The first five episodes of this season’s Bachelor have taken fans for quite the ride. Tia is falling in love, Bekah M. was accidentally reported missing, and Krystal has secured her role as the villain.
It’s difficult to pinpoint how Krystal Nielson, a California-based fitness coach, earned her antagonist title. Sure, she had the first one-on-one, very-intimate date with Arie, and her front-runner status was seen as a threat from the beginning.
But rather than what she says during her long-winded toasts and cringe-worthy confessionals, it’s how she says it that seems to have made so many people want to root against her.
Call it a Bachelor first: a contestant disliked not only because of her bad attitude, but also because of her voice. Jimmy Kimmel has deemed it “the single most annoying voice in television history.” So we decided to ask experts why people want to hit mute every time Nielson opens her mouth on screen.
Nielson’s raspy voice is a sign that she has “vocal fry, a low staccato vibration produced by the fluttering of vocal cords,” Jayne Latz, an executive communication coach, tells Health. “It is actually a symptom of voice disorders but being used by healthy individuals today in increasing numbers.”
Vocal fry caught on with regular women after celebs like Britney Spears and Kim Kardashian began using it, and indeed, Latz says that most people who pepper their sentences with vocal fry are female. From her experience, she says, it’s an affectation adopted by women who want to be trendy. “It’s not pleasant to hear and is definitely affecting women in professional roles,” she says.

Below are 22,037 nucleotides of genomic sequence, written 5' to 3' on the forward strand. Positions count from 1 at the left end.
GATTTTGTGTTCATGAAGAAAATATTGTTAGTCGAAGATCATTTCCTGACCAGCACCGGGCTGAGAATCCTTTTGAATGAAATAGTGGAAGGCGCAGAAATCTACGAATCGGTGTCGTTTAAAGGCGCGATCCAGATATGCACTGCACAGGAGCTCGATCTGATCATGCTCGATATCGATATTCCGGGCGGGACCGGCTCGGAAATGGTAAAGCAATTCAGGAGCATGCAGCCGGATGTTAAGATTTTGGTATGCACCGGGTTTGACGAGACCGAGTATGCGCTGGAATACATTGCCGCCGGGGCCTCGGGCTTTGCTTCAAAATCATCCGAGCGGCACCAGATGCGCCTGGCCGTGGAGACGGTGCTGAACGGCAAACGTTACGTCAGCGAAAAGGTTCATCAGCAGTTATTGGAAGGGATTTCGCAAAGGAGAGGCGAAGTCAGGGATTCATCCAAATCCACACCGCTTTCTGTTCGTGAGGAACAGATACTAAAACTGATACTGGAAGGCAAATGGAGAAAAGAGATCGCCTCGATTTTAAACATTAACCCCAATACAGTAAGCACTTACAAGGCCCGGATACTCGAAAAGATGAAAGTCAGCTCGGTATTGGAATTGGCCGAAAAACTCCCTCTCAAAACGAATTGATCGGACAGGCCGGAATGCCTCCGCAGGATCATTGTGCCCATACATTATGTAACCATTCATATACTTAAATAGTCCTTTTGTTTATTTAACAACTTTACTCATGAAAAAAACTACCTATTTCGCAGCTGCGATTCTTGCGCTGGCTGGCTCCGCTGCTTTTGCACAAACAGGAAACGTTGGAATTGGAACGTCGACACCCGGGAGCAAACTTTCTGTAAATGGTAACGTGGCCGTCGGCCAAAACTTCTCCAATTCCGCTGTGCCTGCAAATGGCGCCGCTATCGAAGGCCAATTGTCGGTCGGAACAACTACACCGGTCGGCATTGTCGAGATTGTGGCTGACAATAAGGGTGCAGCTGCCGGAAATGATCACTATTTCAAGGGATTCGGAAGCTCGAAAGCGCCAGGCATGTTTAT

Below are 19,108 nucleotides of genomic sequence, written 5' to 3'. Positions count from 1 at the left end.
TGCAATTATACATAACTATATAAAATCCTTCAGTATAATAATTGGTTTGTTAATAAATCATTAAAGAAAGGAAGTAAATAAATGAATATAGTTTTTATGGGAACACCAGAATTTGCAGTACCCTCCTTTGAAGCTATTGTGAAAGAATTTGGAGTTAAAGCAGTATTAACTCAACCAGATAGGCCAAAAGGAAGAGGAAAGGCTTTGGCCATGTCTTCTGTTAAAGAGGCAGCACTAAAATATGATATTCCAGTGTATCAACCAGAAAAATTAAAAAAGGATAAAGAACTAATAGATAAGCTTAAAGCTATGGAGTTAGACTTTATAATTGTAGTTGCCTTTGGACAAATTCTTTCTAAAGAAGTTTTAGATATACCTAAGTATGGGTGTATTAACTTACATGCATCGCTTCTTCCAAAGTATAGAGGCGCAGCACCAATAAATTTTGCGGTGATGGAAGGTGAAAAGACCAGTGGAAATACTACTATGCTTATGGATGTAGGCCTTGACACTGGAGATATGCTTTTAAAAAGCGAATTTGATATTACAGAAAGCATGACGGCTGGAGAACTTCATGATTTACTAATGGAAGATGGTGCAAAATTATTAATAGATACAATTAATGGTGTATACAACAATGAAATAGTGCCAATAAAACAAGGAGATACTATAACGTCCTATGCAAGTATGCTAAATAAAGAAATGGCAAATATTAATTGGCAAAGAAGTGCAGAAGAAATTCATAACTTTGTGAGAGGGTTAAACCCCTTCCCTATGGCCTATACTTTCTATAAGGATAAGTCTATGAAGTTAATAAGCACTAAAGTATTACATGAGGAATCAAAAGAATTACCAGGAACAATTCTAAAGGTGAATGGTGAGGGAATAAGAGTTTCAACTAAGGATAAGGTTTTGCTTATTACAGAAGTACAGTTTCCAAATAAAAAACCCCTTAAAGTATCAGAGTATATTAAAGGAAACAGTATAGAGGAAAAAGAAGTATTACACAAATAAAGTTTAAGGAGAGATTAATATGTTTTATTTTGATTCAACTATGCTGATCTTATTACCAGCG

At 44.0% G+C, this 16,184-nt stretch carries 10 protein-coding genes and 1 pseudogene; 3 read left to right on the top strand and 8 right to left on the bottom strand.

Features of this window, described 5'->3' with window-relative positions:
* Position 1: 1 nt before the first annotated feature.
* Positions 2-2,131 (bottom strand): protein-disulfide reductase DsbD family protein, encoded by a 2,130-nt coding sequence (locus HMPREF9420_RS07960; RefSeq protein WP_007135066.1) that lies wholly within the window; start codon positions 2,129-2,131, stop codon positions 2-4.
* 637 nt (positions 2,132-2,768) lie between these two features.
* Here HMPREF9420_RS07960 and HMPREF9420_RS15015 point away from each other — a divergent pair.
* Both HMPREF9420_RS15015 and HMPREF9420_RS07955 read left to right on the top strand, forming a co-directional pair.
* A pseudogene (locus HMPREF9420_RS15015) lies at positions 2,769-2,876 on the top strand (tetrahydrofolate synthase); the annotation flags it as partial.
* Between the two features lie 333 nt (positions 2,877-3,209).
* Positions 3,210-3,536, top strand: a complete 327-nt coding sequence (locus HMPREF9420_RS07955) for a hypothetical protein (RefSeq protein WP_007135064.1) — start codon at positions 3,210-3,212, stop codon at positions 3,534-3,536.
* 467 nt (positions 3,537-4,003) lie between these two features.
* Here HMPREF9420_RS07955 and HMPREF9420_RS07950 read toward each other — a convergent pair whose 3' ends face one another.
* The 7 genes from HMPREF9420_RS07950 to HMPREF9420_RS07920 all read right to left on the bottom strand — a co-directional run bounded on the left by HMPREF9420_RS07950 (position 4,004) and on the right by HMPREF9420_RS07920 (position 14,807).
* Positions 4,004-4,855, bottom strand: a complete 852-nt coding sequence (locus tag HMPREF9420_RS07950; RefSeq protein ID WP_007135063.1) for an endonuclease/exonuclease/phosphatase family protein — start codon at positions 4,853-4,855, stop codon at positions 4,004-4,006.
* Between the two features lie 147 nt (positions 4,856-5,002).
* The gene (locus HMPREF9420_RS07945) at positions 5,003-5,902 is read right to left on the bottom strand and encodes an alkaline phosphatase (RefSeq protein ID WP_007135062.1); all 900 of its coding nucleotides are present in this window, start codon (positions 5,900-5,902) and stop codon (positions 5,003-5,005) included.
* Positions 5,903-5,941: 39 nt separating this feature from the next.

Nielson alluded to this when she told one YouTube personality in an interview that “I was working with what I had,” when asked about her “baby voice.”
Brian Petty, a speech pathologist at the Emory Voice Center in Atlanta, has another idea of why Nielson’s voice annoys people. “In the clips that I saw, she had a very exaggerated prosody,” Petty says. “Prosody is defined loosely as the variation in pitch that happens within the context of a sentence. We can manipulate prosody to express emotion, or emphasize certain words within a sentence.”
It’s possible that this exaggerated speaking style, which Nielson uses when talking to her fellow competitors, has led to widespread backlash in the mansion and on social media.
Exaggerated prosody “can sometimes make a listener think that the speaker is mocking them or being sarcastic,” says Petty, which would explain her status as the villain of the show. “Put that together with a very breathy voice, and the listener could easily make assumptions about the speaker’s intentions that may or may not be accurate,” he adds.
And while the other contestants are certainly annoyed with her voice, her potential soulmate may not really mind it. Petty believes that Nielson’s breathier voice is not a primary issue when it comes to attracting a mate. “Marilyn Monroe had a very breathy voice and was considered quite attractive in her time,” Petty says.
Is Nielson on the show to make enemies, or is she aspiring to be the newest face of Fit Tea? We’ll have to wait and find out on tonight’s episode.